Following hot on the heels of the on-demand release of I Am (Not) A Monster and on the eve of the opening of ‘The Work of Time’, an exhibition at Z33, on the 21st of May, Nelly Ben Hayoun has been interviewed by Rekto Verso!
In the interview Nelly talks about the movie, University of the Underground and the nature of monstrosity. Check out an excerpt from the interview below and read the rest of the interview here!
How does German philosopher and political thinker Hannah Arendt guide you in your quest? She seems to be your partner the route in your philosophical road trip. You even crawl into her skin, as a performance.
Ben Hayoun: ‘The process of the film depicts Arendt’s thinking (in whose political theory plurality and ideology criticism play an important role, particularly in her book The Origin of Totalitarianism(1955), ed.). I take her work as a starting point for my research and try to develop a method based on her thoughts. Actually I am talking to her work, a conversation that is inevitably asymmetrical because she cannot answer me. This is contrary to dialogue as the basic form of philosophy, a form of discussion with someone to develop truly critical thinking. That is why I also talk to her former students, thinkers such as Arjun Appadurai and Leon Botstein. ‘
Have you played with the idea of unraveling the monstrous powers in our society?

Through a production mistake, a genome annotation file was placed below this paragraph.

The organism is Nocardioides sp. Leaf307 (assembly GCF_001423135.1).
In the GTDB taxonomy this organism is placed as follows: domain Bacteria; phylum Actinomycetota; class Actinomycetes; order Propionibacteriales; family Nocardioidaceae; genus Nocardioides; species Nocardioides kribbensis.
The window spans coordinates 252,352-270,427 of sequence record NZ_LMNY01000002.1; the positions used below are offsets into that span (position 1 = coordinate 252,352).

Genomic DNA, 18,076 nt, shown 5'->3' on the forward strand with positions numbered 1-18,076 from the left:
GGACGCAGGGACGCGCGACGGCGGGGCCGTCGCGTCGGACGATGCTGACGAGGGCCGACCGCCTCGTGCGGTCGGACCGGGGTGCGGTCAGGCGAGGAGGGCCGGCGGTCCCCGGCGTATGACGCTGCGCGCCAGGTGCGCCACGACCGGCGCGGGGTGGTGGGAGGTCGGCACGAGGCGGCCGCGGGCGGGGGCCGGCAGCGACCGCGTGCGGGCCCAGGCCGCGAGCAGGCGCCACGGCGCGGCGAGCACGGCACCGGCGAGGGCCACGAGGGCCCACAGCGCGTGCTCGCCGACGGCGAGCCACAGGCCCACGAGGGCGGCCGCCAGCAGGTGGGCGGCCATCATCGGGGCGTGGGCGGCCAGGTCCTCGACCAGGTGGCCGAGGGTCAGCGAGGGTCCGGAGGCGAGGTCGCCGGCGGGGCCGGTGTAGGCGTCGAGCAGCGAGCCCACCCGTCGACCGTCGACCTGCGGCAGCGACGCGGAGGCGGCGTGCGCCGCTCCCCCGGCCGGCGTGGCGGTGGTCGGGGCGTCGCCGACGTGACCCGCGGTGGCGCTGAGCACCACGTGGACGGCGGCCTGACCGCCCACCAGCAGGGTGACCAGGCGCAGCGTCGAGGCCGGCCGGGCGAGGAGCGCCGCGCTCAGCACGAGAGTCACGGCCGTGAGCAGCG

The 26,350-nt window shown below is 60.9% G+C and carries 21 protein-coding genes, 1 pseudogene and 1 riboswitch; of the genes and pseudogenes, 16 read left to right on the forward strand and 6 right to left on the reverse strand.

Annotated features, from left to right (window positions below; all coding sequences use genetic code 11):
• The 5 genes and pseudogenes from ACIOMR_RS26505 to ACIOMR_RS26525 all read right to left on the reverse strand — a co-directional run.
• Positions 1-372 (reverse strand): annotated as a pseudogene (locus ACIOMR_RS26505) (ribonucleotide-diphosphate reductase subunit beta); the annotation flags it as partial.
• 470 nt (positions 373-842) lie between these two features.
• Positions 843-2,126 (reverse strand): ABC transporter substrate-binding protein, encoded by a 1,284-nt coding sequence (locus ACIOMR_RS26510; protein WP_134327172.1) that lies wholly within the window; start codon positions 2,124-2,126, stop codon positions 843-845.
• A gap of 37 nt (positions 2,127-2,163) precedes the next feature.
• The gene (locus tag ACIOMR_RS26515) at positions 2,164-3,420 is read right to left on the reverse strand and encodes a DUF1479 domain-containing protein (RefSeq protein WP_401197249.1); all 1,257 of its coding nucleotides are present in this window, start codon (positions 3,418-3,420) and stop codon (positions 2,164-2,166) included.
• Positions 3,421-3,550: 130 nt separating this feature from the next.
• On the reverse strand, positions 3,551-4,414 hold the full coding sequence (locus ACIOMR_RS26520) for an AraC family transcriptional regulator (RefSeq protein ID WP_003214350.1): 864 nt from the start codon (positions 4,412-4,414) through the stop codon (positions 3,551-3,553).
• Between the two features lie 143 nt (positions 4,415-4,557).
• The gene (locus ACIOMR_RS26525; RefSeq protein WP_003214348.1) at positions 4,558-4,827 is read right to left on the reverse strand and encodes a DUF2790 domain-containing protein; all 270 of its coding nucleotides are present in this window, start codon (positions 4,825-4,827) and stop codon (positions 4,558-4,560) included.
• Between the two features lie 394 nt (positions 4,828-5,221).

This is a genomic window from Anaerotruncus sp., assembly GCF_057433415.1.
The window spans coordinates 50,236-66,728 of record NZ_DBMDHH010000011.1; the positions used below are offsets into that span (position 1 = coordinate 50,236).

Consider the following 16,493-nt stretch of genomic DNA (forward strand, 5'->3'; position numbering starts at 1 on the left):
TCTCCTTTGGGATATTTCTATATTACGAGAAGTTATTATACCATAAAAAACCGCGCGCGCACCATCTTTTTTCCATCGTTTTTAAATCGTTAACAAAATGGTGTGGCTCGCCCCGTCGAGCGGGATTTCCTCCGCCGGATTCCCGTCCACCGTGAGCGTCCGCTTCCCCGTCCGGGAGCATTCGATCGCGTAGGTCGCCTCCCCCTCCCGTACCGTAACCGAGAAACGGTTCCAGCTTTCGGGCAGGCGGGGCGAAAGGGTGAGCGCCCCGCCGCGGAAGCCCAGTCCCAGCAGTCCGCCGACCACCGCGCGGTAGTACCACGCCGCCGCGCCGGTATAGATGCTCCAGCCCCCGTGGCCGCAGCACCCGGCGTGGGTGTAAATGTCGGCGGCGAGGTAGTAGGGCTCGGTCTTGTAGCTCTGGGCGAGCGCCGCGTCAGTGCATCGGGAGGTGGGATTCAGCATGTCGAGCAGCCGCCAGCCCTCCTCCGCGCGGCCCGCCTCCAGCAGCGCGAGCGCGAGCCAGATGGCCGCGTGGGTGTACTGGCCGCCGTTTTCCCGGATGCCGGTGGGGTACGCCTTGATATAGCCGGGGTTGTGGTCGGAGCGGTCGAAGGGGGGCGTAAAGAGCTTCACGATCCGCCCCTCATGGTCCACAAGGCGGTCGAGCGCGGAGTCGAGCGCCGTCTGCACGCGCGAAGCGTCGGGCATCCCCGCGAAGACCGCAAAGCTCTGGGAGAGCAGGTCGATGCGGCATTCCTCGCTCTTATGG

Ben Hayoun: ‘It is related to the foundation of The University of the Underground in 2017, when we received fierce criticism based on an irrational fear. We were accused of receiving gifts and assumed that organizations like ours would end public education. Although we have a powerful network, we only study 15 students per year. It was a shock to be confronted with this criticism, although I can understand that people are shocked by the changes we propose. “
Hannah Arendt did not believe that education should be a government issue.
Ben Hayoun: ‘Indeed, and I follow her. Of course, there must be education and support from the government in the service of the republic or democracy, but the problem is that you cannot currently believe that a government is completely democratic or completely a republic. This means that you must be able to offer alternative forms of education that determine their own policy.
In our case, that is a transnational idea: to cross or redefine boundaries. And that in several areas, including the cultural aspect. The fears and criticisms we received with the University of the Underground and the fact that I was portrayed as an outcast were intense. ”
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